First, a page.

The International Conference on Education and New Developments—END 2013 has issued a 2nd Call for Abstracts. This will be the last call: participants will have until 29 March 2013 to turn in new submissions.
END 2013 - International Conference on Education and New Developments will be accepting abstract submissions until 29 March 2013, and authors will be notified starting on 26 April 2013. The conference will be held 1-3 June 2013 in Lisbon, Portugal, and registration is open until 17 May.
END 2013 - International Conference on Education and New Developments 2013 - is now accepting abstracts on a wide variety of topics until February 28th, 2013. The event will be held in Lisbon from the 1st through the 3rd of June.
END 2013 is currently accepting submissions on a wide assortment of themes pertaining to learning, teaching, and human development, up until the extended deadline of February 28th. The international event seeks to cover not only a vast range of topics, but also showcase diversity of countries and cultures, all in the pursuit of promoting growth in teaching, learning, and general education research methods.
The themes of interest outlined by END 2013 include development and innovation in the following fields: Teachers and Students, Projects and Trends, Teaching and Learning, and Organizational Issues. Encouraged submissions include oral presentations, posters, symposiums, roundtable/debate, workshops, and virtual presentations. Selected contributions will be published in a special collection of papers specific to the conference. Additional opportunities to publish in international journals will also be available.
For further details on the above-mentioned conference topics, please visit END 2013's website.
Contact information: email@example.com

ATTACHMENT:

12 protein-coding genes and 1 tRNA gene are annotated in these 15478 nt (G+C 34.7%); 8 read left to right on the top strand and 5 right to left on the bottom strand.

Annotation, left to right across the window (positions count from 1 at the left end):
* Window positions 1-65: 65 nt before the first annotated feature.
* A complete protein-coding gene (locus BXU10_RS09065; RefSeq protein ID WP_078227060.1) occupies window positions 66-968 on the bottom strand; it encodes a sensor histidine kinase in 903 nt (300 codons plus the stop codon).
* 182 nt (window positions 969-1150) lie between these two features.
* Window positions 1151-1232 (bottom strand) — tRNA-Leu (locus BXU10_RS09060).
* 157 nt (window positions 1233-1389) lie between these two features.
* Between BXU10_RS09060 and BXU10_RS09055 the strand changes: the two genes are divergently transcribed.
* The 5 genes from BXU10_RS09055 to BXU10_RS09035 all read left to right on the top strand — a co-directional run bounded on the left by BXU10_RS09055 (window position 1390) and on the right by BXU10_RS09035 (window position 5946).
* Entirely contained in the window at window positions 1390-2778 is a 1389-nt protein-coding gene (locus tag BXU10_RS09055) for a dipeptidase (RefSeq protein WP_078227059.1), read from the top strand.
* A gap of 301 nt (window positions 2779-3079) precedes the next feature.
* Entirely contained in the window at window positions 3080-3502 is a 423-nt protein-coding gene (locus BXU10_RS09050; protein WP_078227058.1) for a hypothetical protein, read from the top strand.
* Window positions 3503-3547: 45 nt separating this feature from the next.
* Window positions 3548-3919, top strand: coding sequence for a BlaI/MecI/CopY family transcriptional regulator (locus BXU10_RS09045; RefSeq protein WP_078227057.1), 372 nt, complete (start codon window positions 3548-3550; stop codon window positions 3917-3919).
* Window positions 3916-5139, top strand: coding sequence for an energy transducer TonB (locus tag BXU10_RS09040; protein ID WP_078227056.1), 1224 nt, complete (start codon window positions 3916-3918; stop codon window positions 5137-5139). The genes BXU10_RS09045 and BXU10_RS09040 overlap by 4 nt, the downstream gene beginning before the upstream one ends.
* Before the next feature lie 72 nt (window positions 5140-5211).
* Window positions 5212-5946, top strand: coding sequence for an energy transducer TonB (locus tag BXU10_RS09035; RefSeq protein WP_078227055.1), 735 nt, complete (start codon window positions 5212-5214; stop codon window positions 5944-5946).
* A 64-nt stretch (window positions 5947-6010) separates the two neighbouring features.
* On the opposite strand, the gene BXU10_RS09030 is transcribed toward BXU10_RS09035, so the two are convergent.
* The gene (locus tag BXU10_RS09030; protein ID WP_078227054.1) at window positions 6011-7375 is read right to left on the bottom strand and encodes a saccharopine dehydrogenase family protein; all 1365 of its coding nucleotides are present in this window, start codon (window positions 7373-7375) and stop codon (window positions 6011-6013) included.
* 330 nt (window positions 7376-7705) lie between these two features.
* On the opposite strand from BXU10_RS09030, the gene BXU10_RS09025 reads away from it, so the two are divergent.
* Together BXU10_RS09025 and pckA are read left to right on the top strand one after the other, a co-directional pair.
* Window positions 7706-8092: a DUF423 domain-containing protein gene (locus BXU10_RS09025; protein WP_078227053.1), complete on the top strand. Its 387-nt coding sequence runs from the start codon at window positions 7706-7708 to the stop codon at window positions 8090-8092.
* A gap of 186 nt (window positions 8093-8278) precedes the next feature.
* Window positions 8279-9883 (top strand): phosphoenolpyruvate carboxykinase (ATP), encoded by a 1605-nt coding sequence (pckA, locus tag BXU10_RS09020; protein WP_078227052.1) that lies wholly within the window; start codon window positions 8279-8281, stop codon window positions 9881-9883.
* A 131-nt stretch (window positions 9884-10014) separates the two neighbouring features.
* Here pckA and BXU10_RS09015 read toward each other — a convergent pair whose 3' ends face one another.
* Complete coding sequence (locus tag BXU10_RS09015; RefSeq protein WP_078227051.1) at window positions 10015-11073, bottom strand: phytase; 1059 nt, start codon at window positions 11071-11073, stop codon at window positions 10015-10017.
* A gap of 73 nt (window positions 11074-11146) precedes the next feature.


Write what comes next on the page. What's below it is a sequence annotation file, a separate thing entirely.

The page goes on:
International Conference on Education and New Developments 2013
1 to 3 of June 2013 – Lisbon, Portugal
CALL FOR ABSTRACTS - http://www.end-educationconference.org/call.html
The researchers are using three different tools for empirical data collection: quantitative surveys, workshops with “pioneer” SME and think tank sessions. As the study is not yet completed, the focus of the current paper is to present the key ideas, conceptual model and methodology, as well as our preliminary findings.
The preliminary results show the need of a deep change in the SME management paradigm before the full exploitation of the Web 2.0 can occur. While the development of learning environments and sharing networks is helping to configure an SME 2.0 vision, that vision won’t have an easy time turning into reality due to the incipient usage of these tools and the existing obstacles. Therefore, the concept of a fast, easy and global adoption in SME should be discarded.
Nevertheless, the competitive enabler that a network based collaboration represents, the recognized value of knowledge sharing and the willingness of people to participate in change are all positive factors in the path towards the persistent and systematic development of the SME 2.0 vision. Businesses and public policy makers should not be indifferent to this opportunity and trend in the knowledge based society.